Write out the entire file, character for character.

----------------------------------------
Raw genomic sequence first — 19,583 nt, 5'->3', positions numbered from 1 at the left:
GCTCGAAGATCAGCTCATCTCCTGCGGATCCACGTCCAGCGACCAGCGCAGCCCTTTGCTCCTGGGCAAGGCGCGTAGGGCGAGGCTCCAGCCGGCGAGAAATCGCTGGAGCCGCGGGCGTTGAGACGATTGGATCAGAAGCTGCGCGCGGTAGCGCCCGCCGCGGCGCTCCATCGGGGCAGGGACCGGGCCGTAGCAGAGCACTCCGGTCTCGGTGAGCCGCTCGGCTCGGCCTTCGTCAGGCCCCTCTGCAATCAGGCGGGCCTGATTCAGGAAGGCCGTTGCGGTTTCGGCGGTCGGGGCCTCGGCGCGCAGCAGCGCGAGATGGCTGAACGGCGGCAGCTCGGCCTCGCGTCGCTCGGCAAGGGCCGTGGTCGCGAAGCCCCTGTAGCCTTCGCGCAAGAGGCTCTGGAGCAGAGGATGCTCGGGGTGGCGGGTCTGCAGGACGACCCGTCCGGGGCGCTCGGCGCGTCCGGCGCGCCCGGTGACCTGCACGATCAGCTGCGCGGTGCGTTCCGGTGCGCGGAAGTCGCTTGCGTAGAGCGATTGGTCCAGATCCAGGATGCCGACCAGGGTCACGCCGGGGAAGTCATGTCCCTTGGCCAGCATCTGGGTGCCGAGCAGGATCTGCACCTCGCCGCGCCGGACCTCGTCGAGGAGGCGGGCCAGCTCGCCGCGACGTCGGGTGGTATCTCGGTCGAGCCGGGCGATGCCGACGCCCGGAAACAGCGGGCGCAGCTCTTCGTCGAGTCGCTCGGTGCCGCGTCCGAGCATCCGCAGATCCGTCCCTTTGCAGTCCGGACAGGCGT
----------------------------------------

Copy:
Raw genomic sequence first — 19,583 nt, 5'->3', positions numbered from 1 at the left:
GCTCGAAGATCAGCTCATCTCCTGCGGATCCACGTCCAGCGACCAGCGCAGCCCTTTGCTCCTGGGCAAGGCGCGTAGGGCGAGGCTCCAGCCGGCGAGAAATCGCTGGAGCCGCGGGCGTTGAGACGATTGGATCAGAAGCTGCGCGCGGTAGCGCCCGCCGCGGCGCTCCATCGGGGCAGGGACCGGGCCGTAGCAGAGCACTCCGGTCTCGGTGAGCCGCTCGGCTCGGCCTTCGTCAGGCCCCTCTGCAATCAGGCGGGCCTGATTCAGGAAGGCCGTTGCGGTTTCGGCGGTCGGGGCCTCGGCGCGCAGCAGCGCGAGATGGCTGAACGGCGGCAGCTCGGCCTCGCGTCGCTCGGCAAGGGCCGTGGTCGCGAAGCCCCTGTAGCCTTCGCGCAAGAGGCTCTGGAGCAGAGGATGCTCGGGGTGGCGGGTCTGCAGGACGACCCGTCCGGGGCGCTCGGCGCGTCCGGCGCGCCCGGTGACCTGCACGATCAGCTGCGCGGTGCGTTCCGGTGCGCGGAAGTCGCTTGCGTAGAGCGATTGGTCCAGATCCAGGATGCCGACCAGGGTCACGCCGGGGAAGTCATGTCCCTTGGCCAGCATCTGGGTGCCGAGCAGGATCTGCACCTCGCCGCGCCGGACCTCGTCGAGGAGGCGGGCCAGCTCGCCGCGACGTCGGGTGGTATCTCGGTCGAGCCGGGCGATGCCGACGCCCGGAAACAGCGGGCGCAGCTCTTCGTCGAGTCGCTCGGTGCCGCGTCCGAGCATCCGCAGATCCGTCCCTTTGCAGTCCGGACAGGCGT